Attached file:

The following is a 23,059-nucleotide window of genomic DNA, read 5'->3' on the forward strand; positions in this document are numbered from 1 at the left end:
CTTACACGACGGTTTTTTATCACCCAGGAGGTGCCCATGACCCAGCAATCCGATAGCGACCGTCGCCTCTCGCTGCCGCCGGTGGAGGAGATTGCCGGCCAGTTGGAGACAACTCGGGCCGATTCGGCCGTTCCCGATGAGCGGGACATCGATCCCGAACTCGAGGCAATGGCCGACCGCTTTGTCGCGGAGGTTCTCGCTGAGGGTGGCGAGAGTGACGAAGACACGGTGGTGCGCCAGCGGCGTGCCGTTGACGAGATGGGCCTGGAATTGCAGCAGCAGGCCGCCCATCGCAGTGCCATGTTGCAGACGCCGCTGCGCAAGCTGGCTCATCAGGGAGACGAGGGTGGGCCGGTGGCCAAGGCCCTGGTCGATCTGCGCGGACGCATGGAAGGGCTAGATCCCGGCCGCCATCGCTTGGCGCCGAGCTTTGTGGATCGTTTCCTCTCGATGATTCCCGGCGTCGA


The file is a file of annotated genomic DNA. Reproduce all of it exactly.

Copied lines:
The following is a 23,059-nucleotide window of genomic DNA, read 5'->3' on the forward strand; positions in this document are numbered from 1 at the left end:
CTTACACGACGGTTTTTTATCACCCAGGAGGTGCCCATGACCCAGCAATCCGATAGCGACCGTCGCCTCTCGCTGCCGCCGGTGGAGGAGATTGCCGGCCAGTTGGAGACAACTCGGGCCGATTCGGCCGTTCCCGATGAGCGGGACATCGATCCCGAACTCGAGGCAATGGCCGACCGCTTTGTCGCGGAGGTTCTCGCTGAGGGTGGCGAGAGTGACGAAGACACGGTGGTGCGCCAGCGGCGTGCCGTTGACGAGATGGGCCTGGAATTGCAGCAGCAGGCCGCCCATCGCAGTGCCATGTTGCAGACGCCGCTGCGCAAGCTGGCTCATCAGGGAGACGAGGGTGGGCCGGTGGCCAAGGCCCTGGTCGATCTGCGCGGACGCATGGAAGGGCTAGATCCCGGCCGCCATCGCTTGGCGCCGAGCTTTGTGGATCGTTTCCTCTCGATGATTCCCGGCGTCGA